Individuals with OUD are generally resistant to opioids and have withdrawal symptoms when they are stopped. The mortality rate of OUD patients is 6 to 20 times the overall population.5 Among survivors, even after 10 years of follow-up, the prevalence of stable withdrawal of opioids was still less than 30%, and many people who used opioids continued to use alcohol and other drugs. The psychological and social burden of OUD includes unemployment, economic issues, homelessness, and legal issues. In fact, OUD was found to have the greatest disease burden from any illegal drug.

After 10 Years of Follow-Up, Stable Withdrawal was Still Less than 30%

Prevalence of Morbidity and Mortality Related to Opioids

Morbidity as well as mortality related to opioid usage has increased considerably. In 2013, the number of prescription opioid deaths was 16,000, which is a 2.5-fold increase since 2001. The number of heroin deaths was 8,000, an increase of five times over the same period.6 In the United States, 100 individuals die every day due to overdosage, about half of which come from prescription opioids and about one-fifth from heroin. Overdose has exceeded car accidents as the chief cause of accidental death in the country.

Opioids comprise nearly one-third of prescription drug overdoses. Moreover, their mortality rate exceeds all other forms of drug poisoning deaths in the United States. From 2004 to 2008, it is estimated that over half of drug-related medicinal emergencies were because of opioids. Throughout the same period, the number of visits to emergency departments due to non-medical opioid use has doubled.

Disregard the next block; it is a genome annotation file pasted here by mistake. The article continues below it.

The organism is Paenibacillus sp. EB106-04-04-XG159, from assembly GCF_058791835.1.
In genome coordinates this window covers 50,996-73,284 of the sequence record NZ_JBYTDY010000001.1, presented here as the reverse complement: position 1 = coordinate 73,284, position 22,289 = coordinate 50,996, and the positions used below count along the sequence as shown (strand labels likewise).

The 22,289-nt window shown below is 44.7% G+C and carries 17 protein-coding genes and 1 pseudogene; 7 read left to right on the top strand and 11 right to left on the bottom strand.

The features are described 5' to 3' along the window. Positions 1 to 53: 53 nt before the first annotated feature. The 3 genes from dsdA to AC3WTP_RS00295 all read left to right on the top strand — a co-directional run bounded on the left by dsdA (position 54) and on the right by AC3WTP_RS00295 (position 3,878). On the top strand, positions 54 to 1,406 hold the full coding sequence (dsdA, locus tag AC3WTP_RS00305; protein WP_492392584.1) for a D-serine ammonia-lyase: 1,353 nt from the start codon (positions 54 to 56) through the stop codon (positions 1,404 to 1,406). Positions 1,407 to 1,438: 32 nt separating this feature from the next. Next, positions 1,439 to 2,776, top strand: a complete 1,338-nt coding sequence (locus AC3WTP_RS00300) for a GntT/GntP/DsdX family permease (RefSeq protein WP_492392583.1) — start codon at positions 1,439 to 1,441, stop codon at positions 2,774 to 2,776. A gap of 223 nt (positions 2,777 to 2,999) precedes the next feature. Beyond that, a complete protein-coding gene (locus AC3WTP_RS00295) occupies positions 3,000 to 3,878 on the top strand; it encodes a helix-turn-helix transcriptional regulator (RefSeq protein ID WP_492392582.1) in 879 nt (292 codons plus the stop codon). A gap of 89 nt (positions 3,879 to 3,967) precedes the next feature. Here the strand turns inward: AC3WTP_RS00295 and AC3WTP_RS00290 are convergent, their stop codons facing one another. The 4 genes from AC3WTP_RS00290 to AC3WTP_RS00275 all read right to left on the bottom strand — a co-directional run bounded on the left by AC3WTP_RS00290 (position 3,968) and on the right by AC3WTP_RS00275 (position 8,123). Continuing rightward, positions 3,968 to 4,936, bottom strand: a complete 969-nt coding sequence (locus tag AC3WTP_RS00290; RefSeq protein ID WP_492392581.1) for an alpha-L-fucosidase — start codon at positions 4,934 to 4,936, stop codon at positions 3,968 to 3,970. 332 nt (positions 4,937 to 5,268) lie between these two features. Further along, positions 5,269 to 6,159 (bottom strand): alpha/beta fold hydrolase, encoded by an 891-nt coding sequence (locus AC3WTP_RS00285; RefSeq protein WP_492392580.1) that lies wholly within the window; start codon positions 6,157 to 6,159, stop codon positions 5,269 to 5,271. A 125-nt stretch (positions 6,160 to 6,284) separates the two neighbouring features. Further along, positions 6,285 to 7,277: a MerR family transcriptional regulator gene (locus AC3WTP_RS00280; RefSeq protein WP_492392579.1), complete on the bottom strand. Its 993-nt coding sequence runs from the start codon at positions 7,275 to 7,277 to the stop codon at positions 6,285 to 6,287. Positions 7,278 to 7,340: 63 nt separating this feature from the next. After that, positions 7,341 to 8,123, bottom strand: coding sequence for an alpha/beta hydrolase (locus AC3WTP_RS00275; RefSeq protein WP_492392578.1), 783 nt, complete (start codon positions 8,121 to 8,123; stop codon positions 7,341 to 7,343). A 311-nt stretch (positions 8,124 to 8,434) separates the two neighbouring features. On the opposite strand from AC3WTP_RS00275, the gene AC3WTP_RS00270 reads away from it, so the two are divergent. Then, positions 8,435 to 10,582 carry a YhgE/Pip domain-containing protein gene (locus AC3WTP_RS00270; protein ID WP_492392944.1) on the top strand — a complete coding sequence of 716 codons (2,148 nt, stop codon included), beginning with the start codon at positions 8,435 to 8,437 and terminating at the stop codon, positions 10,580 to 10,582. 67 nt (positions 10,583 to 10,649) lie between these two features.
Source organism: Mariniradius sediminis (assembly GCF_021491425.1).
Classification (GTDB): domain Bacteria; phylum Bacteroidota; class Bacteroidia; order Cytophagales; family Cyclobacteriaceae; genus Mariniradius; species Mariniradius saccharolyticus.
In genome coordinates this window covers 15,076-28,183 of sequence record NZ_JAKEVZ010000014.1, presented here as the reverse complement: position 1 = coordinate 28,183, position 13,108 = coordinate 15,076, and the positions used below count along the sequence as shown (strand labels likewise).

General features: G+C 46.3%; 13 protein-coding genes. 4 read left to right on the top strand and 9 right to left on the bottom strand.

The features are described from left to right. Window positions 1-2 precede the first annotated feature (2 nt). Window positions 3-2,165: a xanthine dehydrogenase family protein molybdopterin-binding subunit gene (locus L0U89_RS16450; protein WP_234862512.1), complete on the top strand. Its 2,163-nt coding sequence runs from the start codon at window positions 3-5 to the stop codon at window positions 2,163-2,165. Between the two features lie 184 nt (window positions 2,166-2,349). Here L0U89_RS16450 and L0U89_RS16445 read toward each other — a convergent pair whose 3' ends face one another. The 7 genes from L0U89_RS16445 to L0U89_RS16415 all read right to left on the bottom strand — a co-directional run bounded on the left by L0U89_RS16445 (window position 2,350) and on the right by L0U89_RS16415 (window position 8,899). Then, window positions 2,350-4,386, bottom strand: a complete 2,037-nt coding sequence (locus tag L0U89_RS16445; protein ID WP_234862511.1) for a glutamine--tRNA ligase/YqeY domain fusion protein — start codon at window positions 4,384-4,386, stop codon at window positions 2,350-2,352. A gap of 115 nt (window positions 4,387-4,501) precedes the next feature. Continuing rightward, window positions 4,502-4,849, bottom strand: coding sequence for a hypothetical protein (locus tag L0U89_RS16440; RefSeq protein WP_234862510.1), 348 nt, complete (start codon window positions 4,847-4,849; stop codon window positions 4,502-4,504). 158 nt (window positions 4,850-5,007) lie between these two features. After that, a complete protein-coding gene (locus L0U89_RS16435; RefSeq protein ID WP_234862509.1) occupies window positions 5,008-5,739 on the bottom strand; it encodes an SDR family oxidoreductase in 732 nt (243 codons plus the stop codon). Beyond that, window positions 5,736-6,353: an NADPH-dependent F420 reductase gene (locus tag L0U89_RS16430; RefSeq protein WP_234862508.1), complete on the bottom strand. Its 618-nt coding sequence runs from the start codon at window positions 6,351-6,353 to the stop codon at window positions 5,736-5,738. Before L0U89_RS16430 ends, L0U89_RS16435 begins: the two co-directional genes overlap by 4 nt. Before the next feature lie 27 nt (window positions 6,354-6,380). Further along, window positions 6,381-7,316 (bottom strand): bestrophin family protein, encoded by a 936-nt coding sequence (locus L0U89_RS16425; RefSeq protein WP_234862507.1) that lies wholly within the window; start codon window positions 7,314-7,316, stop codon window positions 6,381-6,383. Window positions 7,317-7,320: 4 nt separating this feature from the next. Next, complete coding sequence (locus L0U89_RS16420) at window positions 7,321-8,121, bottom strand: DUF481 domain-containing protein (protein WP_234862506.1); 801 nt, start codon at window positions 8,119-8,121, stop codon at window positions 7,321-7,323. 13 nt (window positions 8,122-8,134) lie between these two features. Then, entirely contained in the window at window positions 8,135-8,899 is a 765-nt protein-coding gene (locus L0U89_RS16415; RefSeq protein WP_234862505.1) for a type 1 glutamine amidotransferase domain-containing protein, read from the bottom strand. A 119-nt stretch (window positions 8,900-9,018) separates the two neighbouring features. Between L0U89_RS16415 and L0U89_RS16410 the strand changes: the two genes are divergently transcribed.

In 2016, the overdose of opioids killed more than 42,000 people, and the entire number of opioid overdose fatalities since 1999 has exceeded 350,000. Since 2013, deaths due to illicitly manufactured fentanyl has enlarged significantly.8

What Makes a Drug an Opioid?

Naturally occurring opioids (plant alkaloids from the opium poppy) as well as synthetic (artificial) and semi-synthetic opioids are considered narcotic drugs, including statutory prescriptions and illegal varieties. Opioids not only reduce the perception of the central nervous system’s pain signals but also produce effects that make them a target of abuse and high addiction. The reasons for opioids effectiveness may correspondingly make them hazardous. At minor doses, opioids can give a feeling of drowsiness, but greater doses may slow down breathing as well as heart rate, leading to death. The feeling when taking opioids will lead to a desire to continue to experience the emotional state that may cause addiction.10

How Do Opioids Work?

Opioids, represented by morphine, produce pharmacological effects including:


Temperament changes

Physical dependence


Hedonic (“reward”) effects

This occurs by working on receptors situated on the cell membrane of neurons.11 The primary role of opioids in the nervous system is to inhibit the release of neurotransmitters.

Opioids play a role in the central and peripheral nervous systems, namely:

In the central nervous system, opioids have special effects in several areas, which include the spinal cord.